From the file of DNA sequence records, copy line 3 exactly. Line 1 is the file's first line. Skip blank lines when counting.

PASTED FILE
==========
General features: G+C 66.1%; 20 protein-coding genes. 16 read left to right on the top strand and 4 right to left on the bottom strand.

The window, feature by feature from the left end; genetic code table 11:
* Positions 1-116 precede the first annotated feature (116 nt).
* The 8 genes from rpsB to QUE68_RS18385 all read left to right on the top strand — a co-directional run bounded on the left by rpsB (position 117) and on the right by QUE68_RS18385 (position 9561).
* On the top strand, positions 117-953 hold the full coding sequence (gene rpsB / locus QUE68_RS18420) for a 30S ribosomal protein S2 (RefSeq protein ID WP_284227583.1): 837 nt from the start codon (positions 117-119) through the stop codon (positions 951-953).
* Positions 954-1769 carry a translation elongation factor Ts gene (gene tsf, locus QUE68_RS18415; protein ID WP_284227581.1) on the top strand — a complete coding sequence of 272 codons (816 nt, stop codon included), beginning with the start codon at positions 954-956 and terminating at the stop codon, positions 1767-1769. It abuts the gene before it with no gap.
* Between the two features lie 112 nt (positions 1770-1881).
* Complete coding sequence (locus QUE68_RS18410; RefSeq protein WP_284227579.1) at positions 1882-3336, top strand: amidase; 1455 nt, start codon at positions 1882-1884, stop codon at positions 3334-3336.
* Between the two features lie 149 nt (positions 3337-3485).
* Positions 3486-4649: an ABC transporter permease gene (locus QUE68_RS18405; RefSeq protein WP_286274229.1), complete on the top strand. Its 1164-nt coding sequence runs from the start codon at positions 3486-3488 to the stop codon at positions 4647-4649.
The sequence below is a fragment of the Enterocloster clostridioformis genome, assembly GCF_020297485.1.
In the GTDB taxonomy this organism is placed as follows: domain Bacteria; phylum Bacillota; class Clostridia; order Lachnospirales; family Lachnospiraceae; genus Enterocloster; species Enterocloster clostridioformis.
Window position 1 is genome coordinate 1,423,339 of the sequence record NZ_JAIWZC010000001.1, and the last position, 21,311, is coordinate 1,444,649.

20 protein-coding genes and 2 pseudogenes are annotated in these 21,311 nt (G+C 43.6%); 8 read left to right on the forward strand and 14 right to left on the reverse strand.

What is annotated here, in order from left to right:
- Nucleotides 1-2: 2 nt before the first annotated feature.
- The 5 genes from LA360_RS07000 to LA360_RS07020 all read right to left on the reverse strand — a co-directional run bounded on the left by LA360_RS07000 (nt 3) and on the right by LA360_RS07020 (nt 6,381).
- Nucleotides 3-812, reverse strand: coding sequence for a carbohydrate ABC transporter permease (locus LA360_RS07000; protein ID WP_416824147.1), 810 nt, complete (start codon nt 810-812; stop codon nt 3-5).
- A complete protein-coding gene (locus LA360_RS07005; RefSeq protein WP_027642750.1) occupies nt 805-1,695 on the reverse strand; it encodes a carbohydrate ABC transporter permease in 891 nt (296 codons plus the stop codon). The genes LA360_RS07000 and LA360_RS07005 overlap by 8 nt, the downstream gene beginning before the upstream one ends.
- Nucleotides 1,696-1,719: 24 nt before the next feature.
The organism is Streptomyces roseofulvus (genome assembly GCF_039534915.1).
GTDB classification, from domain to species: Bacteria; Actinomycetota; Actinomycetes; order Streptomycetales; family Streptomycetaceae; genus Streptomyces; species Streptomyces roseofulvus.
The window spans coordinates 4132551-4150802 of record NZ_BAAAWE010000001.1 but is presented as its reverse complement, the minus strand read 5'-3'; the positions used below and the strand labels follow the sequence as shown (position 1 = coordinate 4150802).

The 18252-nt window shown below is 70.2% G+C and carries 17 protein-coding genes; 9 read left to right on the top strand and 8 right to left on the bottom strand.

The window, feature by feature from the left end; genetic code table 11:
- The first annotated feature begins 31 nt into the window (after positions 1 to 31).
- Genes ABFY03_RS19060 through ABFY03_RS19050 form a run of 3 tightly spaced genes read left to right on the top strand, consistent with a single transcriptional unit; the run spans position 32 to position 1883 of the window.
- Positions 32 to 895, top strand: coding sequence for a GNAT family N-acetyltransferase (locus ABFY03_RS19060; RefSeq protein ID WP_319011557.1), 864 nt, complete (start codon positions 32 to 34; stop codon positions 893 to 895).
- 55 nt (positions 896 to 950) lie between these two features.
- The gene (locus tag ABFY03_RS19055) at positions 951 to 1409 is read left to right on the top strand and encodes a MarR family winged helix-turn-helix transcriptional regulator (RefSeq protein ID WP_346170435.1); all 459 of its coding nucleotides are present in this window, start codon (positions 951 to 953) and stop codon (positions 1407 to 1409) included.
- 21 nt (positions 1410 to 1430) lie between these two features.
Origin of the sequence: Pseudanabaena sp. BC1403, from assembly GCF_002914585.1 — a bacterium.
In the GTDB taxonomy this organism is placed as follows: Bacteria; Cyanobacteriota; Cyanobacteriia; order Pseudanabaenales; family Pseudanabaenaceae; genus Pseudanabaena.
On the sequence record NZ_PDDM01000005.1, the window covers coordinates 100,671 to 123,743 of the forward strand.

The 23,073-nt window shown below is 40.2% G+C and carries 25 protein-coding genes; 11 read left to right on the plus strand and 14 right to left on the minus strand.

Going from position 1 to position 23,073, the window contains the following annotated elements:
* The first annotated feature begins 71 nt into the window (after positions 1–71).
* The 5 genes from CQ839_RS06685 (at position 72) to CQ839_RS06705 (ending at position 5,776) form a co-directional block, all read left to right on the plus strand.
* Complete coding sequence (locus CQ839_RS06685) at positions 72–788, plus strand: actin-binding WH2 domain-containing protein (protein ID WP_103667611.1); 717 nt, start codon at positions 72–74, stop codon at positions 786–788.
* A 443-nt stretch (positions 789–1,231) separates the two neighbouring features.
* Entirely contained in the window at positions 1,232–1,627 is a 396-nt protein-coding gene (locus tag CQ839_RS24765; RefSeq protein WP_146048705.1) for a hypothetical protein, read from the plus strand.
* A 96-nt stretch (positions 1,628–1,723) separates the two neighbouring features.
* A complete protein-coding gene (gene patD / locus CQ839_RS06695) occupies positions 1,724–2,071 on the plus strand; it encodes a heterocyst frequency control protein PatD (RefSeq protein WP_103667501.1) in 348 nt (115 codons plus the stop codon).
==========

* Positions 1-116 precede the first annotated feature (116 nt).